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repose, reclined her head against the pillow of the ottoman, and relapsed once more into her silent, solitary watching.

“On the right track now," lisped Tiny, whose eager ears had been employed listening at the key-hole of her foster-brother's chamber; "on the right track now. Slowly but surely arrives the wished-for consummation, and my labour is complete. He is on the right track now-he cannot err—the goal is right before him. Yes, it is the right track now the right track now.”

And the figure of Tiny was no longer visible on the landing.

CHAPTER XVIII.

FINDING OF THE TALISMAN.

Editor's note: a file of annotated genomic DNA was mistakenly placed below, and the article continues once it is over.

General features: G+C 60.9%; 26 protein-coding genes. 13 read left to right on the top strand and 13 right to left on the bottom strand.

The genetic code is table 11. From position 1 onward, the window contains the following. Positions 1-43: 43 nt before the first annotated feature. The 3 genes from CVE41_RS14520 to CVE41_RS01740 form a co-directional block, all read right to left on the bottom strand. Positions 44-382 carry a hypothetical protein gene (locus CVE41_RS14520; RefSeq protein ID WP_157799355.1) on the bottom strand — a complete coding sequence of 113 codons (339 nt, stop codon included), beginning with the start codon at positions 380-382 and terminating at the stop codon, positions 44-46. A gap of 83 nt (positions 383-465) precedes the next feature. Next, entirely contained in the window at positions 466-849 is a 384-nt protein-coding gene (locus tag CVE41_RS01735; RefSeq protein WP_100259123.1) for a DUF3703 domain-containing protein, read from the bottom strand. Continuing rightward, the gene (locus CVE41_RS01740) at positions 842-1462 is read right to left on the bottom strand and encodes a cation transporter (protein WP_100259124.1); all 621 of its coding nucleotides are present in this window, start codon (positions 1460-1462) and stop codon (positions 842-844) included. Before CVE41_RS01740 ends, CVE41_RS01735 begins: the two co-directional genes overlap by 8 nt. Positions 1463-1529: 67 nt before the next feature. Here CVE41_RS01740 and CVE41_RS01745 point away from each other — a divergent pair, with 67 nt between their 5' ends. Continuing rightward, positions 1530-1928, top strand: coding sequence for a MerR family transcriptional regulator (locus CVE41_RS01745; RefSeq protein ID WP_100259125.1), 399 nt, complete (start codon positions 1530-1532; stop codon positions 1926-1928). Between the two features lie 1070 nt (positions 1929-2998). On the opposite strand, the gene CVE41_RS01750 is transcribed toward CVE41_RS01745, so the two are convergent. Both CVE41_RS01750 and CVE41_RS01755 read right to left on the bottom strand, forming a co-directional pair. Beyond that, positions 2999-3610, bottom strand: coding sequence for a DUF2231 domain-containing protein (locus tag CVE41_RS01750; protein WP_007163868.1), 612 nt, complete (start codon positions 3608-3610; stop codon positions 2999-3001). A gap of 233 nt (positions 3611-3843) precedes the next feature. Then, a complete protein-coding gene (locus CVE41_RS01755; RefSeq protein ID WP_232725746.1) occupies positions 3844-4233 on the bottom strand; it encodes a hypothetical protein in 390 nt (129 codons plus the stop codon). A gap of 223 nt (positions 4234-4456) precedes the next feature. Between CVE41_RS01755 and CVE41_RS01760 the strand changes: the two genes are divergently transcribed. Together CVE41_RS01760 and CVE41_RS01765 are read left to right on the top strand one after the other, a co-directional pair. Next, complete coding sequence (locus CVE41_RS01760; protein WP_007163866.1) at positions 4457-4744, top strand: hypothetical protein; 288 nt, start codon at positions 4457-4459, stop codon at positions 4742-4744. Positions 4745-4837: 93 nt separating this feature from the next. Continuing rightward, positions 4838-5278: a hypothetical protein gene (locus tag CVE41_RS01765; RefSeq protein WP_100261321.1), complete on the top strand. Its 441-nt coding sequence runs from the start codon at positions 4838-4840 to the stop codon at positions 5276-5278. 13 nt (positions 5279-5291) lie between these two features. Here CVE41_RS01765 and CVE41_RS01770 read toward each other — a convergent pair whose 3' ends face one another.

The young Lord St. Valerie lay sleeping upon the greensward that grew by the side of the Magic Fount. His cheeks were radiant with the glow of renovated health, and his head reclined against the trunk of a giant oak, whose lofty branches reared themselves heavenward as though in solemn contemplation of the great mystical problem of the universe and man. By his side knelt the still constant Winnifred, seeming, in her perfect truth and simplicity, a fitting type of all that is fairest and loveliest in creation. Upon the greensward, by the side of her heart's idol, sheltered from the glare of the scorching sun by the long shadows flung from the branches of the giant oak, knelt the tender Winnifred, holding over the face of the sometime invalid, a cambric handkerchief—a loving protection against the sudden blights that ofttimes treacherously lurk amongst the sighing breeces of the meridian summer. Day by day, since the first hour of his complete restoration, had Alaric repaired to the vicinity of the miraculous fount, instinctively divining, that there only could the light be manifested to his understanding by which the long-promised talisman should be placed within his grasp. Day by day had he continued his restless watching, carrying his vigils sometimes far into the dreamy night, when the soul of man is supposed to hold communion with the super-sensual and the visionary, without being visited by the revelation for which he yearned. Still he despaired not, but accompanied by the faithful Winnifred, pursued on each successive morrow the same way-beaten track he had traversed the yesterday before. In the midst of his present vigil he had been overtaken by a heavy drowsiness, and yielding to the soft and soothing influence, had dropped unconsciously to sleep. Around, the air was filled with musical cadences, warbled sweetly from the throats of the many-voiced messengers of summer ; the breezes were softly rippled by the leaves of the waving branches, and filling with its sound the whole extent of the St. Valerie grounds, came the deathless rush of the healing waters, presenting to the human mind an enigmatical problem which each shall solve according to the subjective form of his individual understanding. On they sped, the undying waters, uniformly from the cleft in the hill-side into the basin of the miraculous fount. On, on, presenting neither divarication nor cessation. Onward, onward, rolling their still undeviating course, till the last of time's computations shall be for ever merged within the one everlasting measureless cycle of eternity. Alaric St. Valerie slept, that is his body reposed itself into a state of supine inactivity ; but the mind, ever active and self-conscious, still revelled in the contemplation of its own self-created objects, which for a time floated vaguely across the realms of dreamland, presenting to him neither intelligible shape nor meaning. Presently he became conscious of a vague figure, rising apparently at a great distance, and then gradually ar proaching within the line of vision, its form becoming more and more developed with every onward movement, till at length a grey-headed man, whose features appeared familiar to the dreamer, stopped directly in his path, and thus addressed him